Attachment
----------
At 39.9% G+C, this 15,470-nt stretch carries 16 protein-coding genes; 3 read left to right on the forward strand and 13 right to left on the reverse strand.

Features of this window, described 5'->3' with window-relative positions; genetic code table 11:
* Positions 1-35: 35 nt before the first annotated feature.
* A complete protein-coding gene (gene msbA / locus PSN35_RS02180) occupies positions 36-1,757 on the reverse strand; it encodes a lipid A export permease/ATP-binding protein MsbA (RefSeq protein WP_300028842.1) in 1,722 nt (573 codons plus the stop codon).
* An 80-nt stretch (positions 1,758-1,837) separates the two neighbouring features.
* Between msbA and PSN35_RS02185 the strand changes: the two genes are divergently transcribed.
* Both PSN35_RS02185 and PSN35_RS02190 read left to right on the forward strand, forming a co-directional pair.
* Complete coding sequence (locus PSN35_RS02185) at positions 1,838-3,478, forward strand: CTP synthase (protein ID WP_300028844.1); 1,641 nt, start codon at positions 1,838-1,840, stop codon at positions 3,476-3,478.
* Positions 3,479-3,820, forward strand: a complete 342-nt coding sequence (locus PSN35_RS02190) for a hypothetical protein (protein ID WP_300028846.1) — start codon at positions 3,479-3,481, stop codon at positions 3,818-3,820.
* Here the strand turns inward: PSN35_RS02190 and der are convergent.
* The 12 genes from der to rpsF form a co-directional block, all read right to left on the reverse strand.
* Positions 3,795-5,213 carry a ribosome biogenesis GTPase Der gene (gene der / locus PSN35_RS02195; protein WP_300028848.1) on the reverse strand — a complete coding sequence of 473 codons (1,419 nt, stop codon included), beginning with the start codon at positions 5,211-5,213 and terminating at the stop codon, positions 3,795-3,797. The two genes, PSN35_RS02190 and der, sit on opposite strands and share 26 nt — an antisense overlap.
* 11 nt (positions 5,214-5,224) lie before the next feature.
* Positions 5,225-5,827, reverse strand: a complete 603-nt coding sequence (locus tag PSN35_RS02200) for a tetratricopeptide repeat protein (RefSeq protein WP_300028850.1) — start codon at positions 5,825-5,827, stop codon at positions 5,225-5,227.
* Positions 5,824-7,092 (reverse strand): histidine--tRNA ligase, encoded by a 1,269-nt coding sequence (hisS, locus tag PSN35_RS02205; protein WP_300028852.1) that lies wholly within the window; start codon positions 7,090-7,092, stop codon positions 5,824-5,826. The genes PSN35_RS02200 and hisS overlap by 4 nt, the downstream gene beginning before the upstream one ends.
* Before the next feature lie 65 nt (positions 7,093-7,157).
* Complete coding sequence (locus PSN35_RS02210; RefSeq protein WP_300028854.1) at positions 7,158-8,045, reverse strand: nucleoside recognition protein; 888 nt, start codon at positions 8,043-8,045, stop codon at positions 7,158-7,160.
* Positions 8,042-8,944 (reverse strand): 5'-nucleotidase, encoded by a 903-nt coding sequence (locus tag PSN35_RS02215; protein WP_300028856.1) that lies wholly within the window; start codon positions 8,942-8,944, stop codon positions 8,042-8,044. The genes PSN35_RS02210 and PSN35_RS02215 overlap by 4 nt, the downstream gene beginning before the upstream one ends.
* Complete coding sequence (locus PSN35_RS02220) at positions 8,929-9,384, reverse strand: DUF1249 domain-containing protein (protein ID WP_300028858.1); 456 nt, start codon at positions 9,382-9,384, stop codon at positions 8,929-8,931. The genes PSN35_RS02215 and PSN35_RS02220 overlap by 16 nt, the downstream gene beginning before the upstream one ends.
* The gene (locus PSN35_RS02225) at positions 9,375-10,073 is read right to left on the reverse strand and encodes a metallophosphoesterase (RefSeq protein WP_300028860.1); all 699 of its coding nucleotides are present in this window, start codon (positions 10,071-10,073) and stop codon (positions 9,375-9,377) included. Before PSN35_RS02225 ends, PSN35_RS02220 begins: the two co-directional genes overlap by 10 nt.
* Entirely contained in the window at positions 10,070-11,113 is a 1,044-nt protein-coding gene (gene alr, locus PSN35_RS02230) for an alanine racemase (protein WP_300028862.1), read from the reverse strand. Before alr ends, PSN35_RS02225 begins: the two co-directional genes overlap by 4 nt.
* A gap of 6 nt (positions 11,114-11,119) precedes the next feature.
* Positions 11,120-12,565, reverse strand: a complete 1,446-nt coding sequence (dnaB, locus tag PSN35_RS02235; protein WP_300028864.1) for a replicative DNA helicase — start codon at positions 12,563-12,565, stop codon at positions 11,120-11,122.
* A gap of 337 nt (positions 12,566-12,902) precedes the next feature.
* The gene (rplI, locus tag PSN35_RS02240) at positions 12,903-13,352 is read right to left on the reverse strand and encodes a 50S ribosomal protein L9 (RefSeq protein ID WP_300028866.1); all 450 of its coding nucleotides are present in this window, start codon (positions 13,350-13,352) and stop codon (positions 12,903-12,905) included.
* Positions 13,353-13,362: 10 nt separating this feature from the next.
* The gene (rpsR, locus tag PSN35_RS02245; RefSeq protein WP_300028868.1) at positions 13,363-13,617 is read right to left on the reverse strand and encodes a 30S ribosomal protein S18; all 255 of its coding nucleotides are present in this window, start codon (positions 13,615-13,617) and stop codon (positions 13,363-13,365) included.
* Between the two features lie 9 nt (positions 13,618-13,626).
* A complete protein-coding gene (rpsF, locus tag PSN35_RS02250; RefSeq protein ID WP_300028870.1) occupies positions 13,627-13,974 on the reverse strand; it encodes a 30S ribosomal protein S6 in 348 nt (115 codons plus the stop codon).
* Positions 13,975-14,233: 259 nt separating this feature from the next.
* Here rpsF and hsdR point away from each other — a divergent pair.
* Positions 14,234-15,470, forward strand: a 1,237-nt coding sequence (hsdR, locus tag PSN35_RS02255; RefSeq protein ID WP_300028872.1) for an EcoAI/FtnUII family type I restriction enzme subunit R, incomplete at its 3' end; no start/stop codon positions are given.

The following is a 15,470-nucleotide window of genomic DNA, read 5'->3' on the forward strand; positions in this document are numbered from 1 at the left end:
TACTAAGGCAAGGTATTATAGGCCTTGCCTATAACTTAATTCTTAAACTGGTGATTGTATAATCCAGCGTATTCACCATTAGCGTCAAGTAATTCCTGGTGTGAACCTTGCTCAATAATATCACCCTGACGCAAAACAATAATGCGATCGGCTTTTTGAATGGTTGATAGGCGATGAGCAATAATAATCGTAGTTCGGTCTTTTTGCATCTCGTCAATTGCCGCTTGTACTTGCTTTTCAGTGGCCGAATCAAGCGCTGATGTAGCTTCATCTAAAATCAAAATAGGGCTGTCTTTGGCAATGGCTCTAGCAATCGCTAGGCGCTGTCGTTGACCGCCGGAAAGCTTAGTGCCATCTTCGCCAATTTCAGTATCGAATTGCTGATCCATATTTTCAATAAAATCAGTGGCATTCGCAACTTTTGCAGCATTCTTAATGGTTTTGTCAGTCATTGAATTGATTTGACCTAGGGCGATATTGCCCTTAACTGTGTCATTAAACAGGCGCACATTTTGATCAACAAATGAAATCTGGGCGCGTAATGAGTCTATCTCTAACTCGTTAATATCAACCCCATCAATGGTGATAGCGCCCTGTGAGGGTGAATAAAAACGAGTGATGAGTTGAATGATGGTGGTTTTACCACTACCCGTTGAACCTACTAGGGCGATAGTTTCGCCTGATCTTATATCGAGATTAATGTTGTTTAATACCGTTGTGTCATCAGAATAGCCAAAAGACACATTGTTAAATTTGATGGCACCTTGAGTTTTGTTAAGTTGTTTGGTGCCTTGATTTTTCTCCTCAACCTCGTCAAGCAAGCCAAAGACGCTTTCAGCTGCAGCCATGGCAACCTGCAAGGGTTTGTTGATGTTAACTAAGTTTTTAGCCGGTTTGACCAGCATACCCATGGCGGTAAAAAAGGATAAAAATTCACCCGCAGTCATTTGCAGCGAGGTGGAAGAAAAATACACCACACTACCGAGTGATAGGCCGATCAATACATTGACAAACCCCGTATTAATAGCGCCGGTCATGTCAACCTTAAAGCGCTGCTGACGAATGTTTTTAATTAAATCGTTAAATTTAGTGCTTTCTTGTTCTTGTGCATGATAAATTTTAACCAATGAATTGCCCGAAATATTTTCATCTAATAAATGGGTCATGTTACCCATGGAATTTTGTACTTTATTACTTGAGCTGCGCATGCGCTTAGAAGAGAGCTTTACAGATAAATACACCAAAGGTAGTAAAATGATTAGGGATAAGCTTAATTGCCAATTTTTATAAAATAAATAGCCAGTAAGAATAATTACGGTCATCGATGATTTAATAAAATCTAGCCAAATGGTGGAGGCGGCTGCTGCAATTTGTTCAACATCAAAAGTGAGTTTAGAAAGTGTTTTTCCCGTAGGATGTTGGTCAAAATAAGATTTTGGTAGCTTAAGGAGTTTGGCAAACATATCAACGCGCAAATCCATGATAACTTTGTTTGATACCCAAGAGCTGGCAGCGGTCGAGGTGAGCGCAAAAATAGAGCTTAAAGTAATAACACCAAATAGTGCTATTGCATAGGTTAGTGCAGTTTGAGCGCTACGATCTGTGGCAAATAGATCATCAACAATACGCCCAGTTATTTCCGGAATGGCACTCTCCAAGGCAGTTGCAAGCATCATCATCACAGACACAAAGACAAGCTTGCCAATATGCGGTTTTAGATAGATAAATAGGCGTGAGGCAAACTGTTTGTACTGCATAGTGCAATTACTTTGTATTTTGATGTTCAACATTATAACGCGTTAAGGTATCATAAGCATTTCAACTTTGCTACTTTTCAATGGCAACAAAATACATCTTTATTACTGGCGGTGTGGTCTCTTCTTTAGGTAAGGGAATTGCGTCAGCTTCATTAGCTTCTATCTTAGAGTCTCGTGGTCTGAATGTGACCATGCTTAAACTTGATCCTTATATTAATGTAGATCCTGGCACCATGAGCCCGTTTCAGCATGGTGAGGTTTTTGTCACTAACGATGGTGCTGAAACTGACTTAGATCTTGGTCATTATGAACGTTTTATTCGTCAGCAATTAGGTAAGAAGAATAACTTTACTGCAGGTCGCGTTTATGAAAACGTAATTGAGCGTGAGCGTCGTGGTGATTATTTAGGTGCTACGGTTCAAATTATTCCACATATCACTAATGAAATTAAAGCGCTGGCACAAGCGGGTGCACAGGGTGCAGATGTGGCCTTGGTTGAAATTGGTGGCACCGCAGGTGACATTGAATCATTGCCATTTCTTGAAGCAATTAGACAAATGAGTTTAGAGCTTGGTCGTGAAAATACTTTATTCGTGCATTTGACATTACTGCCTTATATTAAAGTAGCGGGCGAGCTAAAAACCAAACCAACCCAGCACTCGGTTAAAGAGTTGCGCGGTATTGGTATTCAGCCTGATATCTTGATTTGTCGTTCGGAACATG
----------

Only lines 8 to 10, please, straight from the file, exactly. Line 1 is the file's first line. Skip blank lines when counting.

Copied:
* Complete coding sequence (locus PSN35_RS02185) at positions 1,838-3,478, forward strand: CTP synthase (protein ID WP_300028844.1); 1,641 nt, start codon at positions 1,838-1,840, stop codon at positions 3,476-3,478.
* Positions 3,479-3,820, forward strand: a complete 342-nt coding sequence (locus PSN35_RS02190) for a hypothetical protein (protein ID WP_300028846.1) — start codon at positions 3,479-3,481, stop codon at positions 3,818-3,820.
* Here the strand turns inward: PSN35_RS02190 and der are convergent.